Hermaphrodite Frogs Caused By Popular Weed Killer?

By Bijal P. Trivedi
National Geographic Today
April 16, 2002
Atrazine, a top selling weed killer in the United States and the world,
has been found to dramatically affect the sexual development of male
frogs, turning them into hermaphrodites—creatures with both male
and female organs—at concentrations 30 times lower than those
deemed safe by the U.S. Environmental Protection Agency

"What struck us as unbelievable was that atrazine could
cause such dramatic effects at such low levels," says Tyrone Hayes, an
associate professor of integrative biology at the University of
California, Berkeley, who led the frog study.

"If you take five grains of salt, divide this weight by five thousand, that is the amount of atrazine that causes these abnormalities," added Hayes.

The EPA has set the limit for atrazine contamination for drinking water at 3 parts per billion (ppb). Hayes' and his colleagues found that concentrations of 0.1 ppb caused abnormalities.

The scientists exposed tadpoles of the African clawed frog, a popular research organism, to atrazine at concentrations as low as 0.1 ppb. When the tadpoles reached adulthood, Hayes found that between 16 and 20 percent had abnormal reproductive systems.

"Some had three ovaries and three testes, some had ovaries on one side and testes on the other, one animal even had six testes," says Hayes. The male voice box also shrunk, resembling the female version. And, when males were exposed to levels as high as 25 ppb of atrazine, the frogs showed a ten-fold decrease in testosterone levels.

Based on work done in other laboratories, Hayes' team suspects that atrazine feminizes the frogs by increasing production of an enzyme called aromatase, which converts testosterone to estrogen.

These results are published in the April 16 issue of Proceedings of the National Academy of Sciences.

Midwest Frogs Show Abnormalities

Hayes' team has also discovered that leopard frogs, native to the United States, living near atrazine-contaminated ponds in the Midwest show the same abnormalities as the atrazine-exposed animals in his lab. But these results must be viewed with caution until they have been peer reviewed, says Hayes.

The effects of atrazine on frogs had been examined prior to Hayes' work, but similar abnormalities had not been reported. The reason, according to Hayes: "They were looking for the wrong things."

"Most people were looking for external deformities, mortality or cancer," says Hayes. But at all the doses tested—0.01 to 200 ppb—atrazine did not effect mortality, alter metamorphosis or produce obvious lesions. "Atrazine-induced abnormalities are subtler—it took a year of experimentation before even we noticed the consequences," says Hayes.

"Tyrone's work shows the lack of sensitivity of current testing protocols," says Theo Colborn, a senior scientist at the World Wildlife Fund. "We really don't know how to test chemicals properly. Tyrone's work shows that low dose exposure during development can have insidious hidden effects that can change the chemistry of the animal and significantly affects its development."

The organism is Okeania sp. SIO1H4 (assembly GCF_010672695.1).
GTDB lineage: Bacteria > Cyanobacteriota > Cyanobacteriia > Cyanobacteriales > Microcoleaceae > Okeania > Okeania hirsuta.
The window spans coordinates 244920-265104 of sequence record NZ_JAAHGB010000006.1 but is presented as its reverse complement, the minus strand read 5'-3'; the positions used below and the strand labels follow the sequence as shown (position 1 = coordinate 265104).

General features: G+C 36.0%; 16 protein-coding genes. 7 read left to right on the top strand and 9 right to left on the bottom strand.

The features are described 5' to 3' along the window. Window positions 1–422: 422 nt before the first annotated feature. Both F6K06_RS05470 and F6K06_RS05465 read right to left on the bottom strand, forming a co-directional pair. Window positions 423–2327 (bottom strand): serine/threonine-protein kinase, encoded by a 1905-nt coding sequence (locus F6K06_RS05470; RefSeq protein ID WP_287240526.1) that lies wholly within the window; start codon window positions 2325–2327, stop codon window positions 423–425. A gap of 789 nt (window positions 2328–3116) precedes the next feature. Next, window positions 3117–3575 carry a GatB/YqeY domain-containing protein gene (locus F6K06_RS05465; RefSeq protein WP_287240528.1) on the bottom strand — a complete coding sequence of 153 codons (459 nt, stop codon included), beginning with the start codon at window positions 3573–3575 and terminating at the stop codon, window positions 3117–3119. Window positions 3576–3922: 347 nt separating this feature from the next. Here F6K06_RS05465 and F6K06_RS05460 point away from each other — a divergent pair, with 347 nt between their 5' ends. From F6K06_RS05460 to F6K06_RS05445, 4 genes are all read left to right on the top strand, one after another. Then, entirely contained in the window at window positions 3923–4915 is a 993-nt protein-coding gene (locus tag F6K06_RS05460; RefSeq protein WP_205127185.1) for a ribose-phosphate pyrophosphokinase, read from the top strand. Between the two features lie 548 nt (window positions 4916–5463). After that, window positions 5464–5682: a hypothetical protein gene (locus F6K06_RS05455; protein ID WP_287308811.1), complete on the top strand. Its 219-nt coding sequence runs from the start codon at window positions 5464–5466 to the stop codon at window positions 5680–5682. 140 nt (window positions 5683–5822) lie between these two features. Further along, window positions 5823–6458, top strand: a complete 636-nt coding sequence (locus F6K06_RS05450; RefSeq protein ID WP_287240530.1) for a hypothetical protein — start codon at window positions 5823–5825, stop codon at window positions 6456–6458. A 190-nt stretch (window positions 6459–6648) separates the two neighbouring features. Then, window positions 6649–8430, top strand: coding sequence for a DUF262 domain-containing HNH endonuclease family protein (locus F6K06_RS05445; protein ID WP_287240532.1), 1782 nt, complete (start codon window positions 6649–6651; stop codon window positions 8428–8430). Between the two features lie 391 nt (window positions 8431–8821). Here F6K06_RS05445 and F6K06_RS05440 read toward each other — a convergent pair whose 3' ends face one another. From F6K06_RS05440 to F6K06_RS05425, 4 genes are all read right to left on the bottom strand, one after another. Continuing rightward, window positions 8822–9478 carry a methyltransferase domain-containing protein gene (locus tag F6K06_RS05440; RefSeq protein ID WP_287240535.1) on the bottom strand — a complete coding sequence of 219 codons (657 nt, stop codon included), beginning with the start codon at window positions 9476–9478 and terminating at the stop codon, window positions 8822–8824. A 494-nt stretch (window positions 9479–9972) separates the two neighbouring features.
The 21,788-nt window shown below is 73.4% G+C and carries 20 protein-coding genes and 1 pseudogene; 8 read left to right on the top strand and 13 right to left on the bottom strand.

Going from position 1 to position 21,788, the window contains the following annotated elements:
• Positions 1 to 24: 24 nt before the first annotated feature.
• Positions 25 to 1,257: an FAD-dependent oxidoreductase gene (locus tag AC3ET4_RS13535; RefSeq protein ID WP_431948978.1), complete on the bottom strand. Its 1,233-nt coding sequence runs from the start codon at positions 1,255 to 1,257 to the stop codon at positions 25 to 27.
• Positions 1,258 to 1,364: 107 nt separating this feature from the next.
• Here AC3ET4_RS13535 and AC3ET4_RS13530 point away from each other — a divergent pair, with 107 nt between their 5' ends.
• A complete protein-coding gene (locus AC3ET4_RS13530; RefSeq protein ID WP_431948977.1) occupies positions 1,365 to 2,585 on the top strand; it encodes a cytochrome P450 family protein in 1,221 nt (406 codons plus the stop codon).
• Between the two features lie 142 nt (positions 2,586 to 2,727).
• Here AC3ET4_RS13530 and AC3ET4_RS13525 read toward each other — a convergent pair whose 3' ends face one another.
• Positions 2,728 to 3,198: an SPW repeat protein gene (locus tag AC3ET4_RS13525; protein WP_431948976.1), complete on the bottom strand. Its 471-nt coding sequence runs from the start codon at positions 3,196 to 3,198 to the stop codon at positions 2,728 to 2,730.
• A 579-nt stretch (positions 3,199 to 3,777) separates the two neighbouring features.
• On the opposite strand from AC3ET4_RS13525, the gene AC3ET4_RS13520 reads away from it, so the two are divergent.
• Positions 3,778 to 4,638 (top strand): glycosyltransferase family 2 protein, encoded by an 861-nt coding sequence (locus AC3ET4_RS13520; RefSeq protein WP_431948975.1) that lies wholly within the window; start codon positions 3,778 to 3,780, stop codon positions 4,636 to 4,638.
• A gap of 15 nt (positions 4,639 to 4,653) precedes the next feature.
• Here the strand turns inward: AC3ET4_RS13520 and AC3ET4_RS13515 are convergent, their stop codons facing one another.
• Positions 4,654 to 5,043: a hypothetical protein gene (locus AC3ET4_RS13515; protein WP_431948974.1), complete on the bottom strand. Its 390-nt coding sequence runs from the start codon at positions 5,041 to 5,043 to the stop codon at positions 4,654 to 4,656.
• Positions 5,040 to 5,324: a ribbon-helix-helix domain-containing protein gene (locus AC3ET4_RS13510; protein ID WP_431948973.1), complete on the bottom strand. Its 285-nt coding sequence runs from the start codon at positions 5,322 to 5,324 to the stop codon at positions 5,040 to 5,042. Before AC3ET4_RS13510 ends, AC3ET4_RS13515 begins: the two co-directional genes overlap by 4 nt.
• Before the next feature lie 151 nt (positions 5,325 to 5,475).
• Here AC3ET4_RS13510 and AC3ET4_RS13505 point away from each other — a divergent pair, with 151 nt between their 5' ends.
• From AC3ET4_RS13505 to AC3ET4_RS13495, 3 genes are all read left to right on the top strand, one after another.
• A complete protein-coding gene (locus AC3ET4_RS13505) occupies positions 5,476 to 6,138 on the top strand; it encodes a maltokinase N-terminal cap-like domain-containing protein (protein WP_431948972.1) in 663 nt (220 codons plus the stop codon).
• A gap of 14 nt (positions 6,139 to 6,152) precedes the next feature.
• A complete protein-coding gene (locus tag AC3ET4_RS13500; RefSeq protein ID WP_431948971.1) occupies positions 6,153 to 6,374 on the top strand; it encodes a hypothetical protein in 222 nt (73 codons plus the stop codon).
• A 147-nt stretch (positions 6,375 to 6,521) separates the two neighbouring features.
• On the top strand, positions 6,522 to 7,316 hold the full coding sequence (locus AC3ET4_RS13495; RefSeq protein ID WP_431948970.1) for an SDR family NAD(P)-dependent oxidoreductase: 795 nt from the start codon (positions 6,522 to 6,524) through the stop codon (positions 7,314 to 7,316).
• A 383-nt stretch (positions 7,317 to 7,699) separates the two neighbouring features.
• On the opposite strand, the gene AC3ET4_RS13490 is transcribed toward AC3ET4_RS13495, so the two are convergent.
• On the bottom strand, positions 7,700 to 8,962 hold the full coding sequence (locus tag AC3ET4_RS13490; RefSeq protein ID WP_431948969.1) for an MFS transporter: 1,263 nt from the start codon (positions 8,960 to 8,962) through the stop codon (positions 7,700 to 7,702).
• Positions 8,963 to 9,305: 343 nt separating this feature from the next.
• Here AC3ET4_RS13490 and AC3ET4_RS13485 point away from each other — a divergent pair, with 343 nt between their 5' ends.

"Frogs are vertebrates like us and have similar endocrine systems—that is they use the same hormones to control development," says David Wake, an amphibian biologist at Berkeley. "Hayes' work is excellent. We must assume that his findings have relevance for us."

It is too early to say whether atrazine is responsible for the global decline in amphibian populations, but both Colborn and Wake agree that it is an angle that needs to be pursued.

"What is most disturbing," adds Wake, "is that the effects are manifested at extraordinarily low concentrations of atrazine—almost what you get from rainwater."

Atrazine can be as high as 21 ppb in groundwater, 102 ppb in river basins in agricultural areas, and 224 ppb in streams in the Midwest. There is virtually no atrazine-free environment, says Hayes, who adds that the herbicide has been used for 40 years in over 80 countries.

But not everyone agrees with Hayes' results.

"We have repeated Hayes' work and have seen effects only at levels of 25 ppb," says Ernest Smith, a biologist at the Institute of Environmental and Human Health at Texas Tech University. Smith says that at concentrations below 25 ppb neither he nor his colleagues observed abnormal numbers of testes or ovaries. And at no levels did they see any effects on the larynx.

In contrast with Hayes' study, Smith found that tadpoles exposed to 25 ppb atrazine caused abnormalities in only 4 or 5 percent of adults.

"Dr. Hayes' study is what it is," says John Giesy, an aquatic toxicologist at Michigan State University. Giesy is currently examining the effects of atrazine on adult frogs and investigating whether the pesticide affects their survival, growth and reproductive capabilities.

Both Smith and Giesy's studies were partially funded by Syngenta, the manufacturer of the herbicide. Syngenta also funded Hayes' studies until November 2000, when he decided to pursue the work independently.

Field studies have begun in regions of South Africa where atrazine has been used, and also planned for Michigan and Iowa where the herbicide is used extensively on corn and sorghum crops.

Both Giesy and Smith were present at a panel discussion held today by the EPA to review recent research on atrazine and re-evaluate allowable levels in drinking water. The EPA is required to make a final decision on the regulation of atrazine by August 5, 2002.

This story will be reported on National Geographic Today tonight.

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